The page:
I’m just a man, is that all I am

The planet’s talking about a revolution
The natural laws ain’t got no constitution
They’ve got a right to live their own life
But we keep paving over paradise

  • He wears a fedora. Fedoras are very fashionable and fun for doing the hat flip.

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  • He writes about interesting stuff… now who does that these day? This is an excerpt from one of his entries on on his online journal:

“Did you know the Greeks have 4 different words for Love? That’s not fair! I think I deserve to have a way to say I really love ice cream and I really love my Nanny (grandma) without bringing my nanny into a world of lactose intolerance and a madman’s craving for chocolatey deliciousness.”

  • His cat-lovin’, donya-isms and overall amazing personality. Here’s his Yoga To Go video:

Op-Ed: Learning from the past

Despite being born in Taiwan, I’ve always thought of Canada as home. From my Vancouverite suburb, to the mountains and coast that is BC, to everything that our country represents – freedom, multiculturalism, friendship – these elements make me proud to call myself Canadian. I’ve never had to question that pride, that is, until a particular Wednesday in 8th grade.

June 11th 2008 was the day that Prime Minister Stephen Harper stood in the House of Commons and apologized to Canada’s native population. Before that day, I hadn’t even heard of the federally run Indian Residential Schools and the grossly unjust ideas they stood for. As I listened to the apology being broadcasted over radio show and on television channels, my pride faltered. I was angry at our government for committing such an act, I felt like my country had betrayed the ideas we thought it stood for; for once, I was ashamed to be called Canadian.

For almost a hundred years, residential schools haunted the lives of our native peoples. The first schools opened in the 1840s and aimed to assimilate aboriginal children to European-Canadian culture. It was often described as “killing the Indian in the child.”

These kids, some only seven years of age, were taken away from their families and admitted into institutions that could only be described as hell-holes. Many did not come back. Overcrowding, a terrible lack of sanitation and medical care and mistreatment created death rates of up to 69%.

It’s said that ‘children are society’s best hope for the future,’ and so the poverty-stricken broken aboriginal nation of today should come as no surprise. After all it’s a nation built upon children whose stories are of neglect and emotional, physical and sexual abuse. If they spoke their native tongue or practiced their faith, they were beaten. They grew up without community, without heritage and without identity. Today, there are still approximately 80,000 alive who attended these ‘schools’.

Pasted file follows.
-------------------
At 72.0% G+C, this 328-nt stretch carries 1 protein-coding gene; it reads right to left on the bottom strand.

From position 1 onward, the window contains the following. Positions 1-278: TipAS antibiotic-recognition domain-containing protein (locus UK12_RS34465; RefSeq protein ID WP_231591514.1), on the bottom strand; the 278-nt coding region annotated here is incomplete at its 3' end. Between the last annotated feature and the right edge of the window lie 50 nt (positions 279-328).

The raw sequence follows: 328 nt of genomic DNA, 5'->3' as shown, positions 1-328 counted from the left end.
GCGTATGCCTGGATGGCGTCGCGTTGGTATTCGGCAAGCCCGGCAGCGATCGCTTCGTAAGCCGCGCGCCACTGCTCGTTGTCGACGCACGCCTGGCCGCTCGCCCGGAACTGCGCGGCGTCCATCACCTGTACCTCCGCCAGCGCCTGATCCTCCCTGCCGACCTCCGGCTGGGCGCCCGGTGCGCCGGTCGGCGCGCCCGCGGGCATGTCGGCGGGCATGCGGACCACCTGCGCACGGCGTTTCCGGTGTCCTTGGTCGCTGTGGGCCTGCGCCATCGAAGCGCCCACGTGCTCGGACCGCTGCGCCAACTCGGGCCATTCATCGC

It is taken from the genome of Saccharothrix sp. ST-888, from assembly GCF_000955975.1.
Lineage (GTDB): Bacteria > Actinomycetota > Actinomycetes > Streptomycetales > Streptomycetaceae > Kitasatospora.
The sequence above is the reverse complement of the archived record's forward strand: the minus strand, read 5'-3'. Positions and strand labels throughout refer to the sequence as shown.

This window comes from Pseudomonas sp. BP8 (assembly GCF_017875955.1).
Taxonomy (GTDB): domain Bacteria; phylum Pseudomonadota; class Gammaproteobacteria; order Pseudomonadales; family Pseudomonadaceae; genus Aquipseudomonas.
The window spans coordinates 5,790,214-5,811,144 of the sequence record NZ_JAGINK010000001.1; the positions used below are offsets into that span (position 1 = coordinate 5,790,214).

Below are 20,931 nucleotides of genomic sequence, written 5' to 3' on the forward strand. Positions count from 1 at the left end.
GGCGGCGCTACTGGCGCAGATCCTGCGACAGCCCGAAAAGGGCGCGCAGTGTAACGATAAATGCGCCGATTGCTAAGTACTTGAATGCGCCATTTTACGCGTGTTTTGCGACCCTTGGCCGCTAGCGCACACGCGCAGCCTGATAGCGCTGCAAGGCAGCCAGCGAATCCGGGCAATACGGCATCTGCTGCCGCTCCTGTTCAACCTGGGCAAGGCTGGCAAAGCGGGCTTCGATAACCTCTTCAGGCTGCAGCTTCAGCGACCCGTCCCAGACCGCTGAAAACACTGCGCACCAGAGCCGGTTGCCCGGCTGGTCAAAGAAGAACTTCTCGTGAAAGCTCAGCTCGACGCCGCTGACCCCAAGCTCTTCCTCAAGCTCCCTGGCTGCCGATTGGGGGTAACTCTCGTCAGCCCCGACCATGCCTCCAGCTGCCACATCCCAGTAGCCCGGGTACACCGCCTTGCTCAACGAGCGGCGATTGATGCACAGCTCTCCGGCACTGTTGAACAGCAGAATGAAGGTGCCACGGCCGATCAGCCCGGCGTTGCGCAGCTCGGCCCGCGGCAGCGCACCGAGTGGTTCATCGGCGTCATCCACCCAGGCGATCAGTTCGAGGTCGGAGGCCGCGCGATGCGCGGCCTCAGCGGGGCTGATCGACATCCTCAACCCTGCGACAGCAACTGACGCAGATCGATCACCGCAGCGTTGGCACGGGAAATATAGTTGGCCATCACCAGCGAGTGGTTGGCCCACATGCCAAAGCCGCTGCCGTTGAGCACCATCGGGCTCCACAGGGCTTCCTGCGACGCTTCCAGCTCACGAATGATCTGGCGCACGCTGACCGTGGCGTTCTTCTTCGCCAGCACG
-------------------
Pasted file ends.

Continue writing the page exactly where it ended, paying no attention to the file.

It took a century for the government of Canada to finally recognize the lasting and damaging impact on aboriginal culture, heritage and language caused by the residential schools and formally apologize. When Harper made his speech in Ottawa, hundreds of natives took to our capital to be a part of it. But there are also many that refused to accept the apology, saying that it was too late. The last school had closed in 1996, the apology should’ve been made then, they said. Some even question the motive behind Harper’s action: whether it was a genuine apology or a political move.

Personally, I don’t think this argument really matters. The residential schools were obviously wrong. The natives were told that who they were wasn’t good enough and had their identities obliterated. Lots of lives were destroyed, even if the shells of the victims are still alive. It’s always better late than never to apologize; the natives can take that and forgive and forget as they will. Who will blame them if they don’t? The government needs to prove that it deserves forgiveness. Words can be thrown around, accented with a few dollars, but in the end it doesn’t mean much. Our first nations will still be in poverty without hope for the future. Schools will still stand for something abominable instead of the nurturing environment they’re supposed to be. If Canada truly desires to move past this sad chapter in our history it needs to take the proper steps towards a brighter future. To prevent something like this from every happening again, a real solution needs to be found. What’s important isn’t who’s right or wrong nor the realities of our society, but finding the answer in between. As the Bloc Québécois Leader Gilles Duceppe said, “the most meaningful expressions of regret are followed by concrete action.”

~Thanks guys for reading. Please do comment! 🙂

Let there be love

I haven’t run all week, so yesterday I laced up my runners and told my mom that I’d be gone for awhile.